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  • On Prince Albert's position the change had a marked effect, for in the absence of Melbourne the queen relied more particularly on his advice, and Peel himself at once discovered and recognized the prince's unusual charm and capacity.

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  • There are Zoological Gardens at Melbourne (founded in 1857), Adelaide, Sydney and Perth, and small gardens at Wellington, New Zealand, supported partly by private societies and partly by the municipalities.

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  • MELBOURNE, the capital of Victoria, and the most populous city in Australia.

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  • The appearance of Melbourne from the sea is by no means picturesque.

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  • The busy shipping suburbs of Port Melbourne and Williamstown occupy the flat alluvial land at the mouth of the Yarra.

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  • are Bourke Street, Collins Street and Flinders Street - the first being the busiest in Melbourne, the second the most fashionable with the best shops, and the third, which faces the river, given up to the maritime trade.

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  • Round the city lies a circle of populous suburbs - to the north-east Fitzroy (pop. 31,687) and Collingwood (32,749), to the east Richmond (37,824), to the south-east Prahran (40,441), to the south South Melbourne (40,619), to the south-west Port Melbourne (12,176), and to the north-west North Melbourne (18,120).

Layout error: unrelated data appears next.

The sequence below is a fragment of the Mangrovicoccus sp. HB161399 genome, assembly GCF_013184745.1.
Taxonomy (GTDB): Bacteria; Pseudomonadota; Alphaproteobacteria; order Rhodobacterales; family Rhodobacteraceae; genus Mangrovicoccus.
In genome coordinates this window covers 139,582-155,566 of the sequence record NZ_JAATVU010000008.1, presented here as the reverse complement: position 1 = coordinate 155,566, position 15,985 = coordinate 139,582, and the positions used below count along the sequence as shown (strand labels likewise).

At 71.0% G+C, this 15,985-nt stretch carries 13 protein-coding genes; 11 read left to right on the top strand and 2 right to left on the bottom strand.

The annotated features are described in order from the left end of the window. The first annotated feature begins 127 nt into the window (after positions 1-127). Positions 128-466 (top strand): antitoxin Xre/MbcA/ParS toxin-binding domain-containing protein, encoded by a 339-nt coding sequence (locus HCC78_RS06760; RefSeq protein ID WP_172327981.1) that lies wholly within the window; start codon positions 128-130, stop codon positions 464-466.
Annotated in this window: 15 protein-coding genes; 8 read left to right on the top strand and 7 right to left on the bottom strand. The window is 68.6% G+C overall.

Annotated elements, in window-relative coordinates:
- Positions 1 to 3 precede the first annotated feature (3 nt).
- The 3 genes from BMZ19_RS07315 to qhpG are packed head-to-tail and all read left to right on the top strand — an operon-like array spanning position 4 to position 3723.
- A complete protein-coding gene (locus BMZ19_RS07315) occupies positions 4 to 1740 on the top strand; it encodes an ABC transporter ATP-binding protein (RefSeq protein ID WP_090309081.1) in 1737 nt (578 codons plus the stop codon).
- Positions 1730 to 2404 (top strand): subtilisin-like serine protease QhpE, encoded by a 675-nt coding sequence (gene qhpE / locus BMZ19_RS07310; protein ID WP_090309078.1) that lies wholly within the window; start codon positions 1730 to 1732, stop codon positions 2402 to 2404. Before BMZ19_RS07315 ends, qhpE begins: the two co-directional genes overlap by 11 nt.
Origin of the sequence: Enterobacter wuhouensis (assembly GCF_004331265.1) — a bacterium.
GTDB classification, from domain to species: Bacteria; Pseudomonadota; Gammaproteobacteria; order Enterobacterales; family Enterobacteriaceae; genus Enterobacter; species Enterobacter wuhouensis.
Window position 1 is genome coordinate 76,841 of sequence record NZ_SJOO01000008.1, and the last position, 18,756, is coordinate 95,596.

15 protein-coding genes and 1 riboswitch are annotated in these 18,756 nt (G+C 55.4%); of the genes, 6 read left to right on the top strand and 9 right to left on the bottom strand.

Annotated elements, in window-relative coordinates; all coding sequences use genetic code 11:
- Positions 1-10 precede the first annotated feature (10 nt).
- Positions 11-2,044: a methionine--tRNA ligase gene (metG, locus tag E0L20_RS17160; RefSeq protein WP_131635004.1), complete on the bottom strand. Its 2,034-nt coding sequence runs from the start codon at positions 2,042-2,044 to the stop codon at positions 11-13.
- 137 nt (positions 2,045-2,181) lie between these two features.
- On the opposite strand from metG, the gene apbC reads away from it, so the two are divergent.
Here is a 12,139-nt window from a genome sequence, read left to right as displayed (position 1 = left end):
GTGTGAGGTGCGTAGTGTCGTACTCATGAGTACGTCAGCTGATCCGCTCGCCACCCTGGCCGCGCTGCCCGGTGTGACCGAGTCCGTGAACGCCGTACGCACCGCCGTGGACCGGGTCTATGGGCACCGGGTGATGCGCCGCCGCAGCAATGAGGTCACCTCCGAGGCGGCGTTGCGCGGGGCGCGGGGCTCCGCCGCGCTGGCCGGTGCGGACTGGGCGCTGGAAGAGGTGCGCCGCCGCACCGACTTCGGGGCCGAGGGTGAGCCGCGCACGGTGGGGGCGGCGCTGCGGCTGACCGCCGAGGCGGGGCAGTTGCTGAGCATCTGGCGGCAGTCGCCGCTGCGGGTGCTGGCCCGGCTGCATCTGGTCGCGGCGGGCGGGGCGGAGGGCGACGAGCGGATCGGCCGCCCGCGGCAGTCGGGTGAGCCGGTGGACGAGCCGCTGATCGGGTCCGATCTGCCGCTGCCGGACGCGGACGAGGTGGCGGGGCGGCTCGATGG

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  • In spite of the value of land, Melbourne is not a crowded city.

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  • Melbourne Hospital 18.

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  • A little further on is St Patrick's Roman Catholic cathedral, the seat of the archbishop of Melbourne, a building of somewhat sombre bluestone.

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  • The Melbourne town hall contains a central chamber capable of accommodating 3000 people.

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  • The residence of the governor of the colony is in South Melbourne, and is surrounded by an extensive domain.

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  • Melbourne has numerous state schools, and ample provision is made for secondary education by the various denominations and by private enterprise.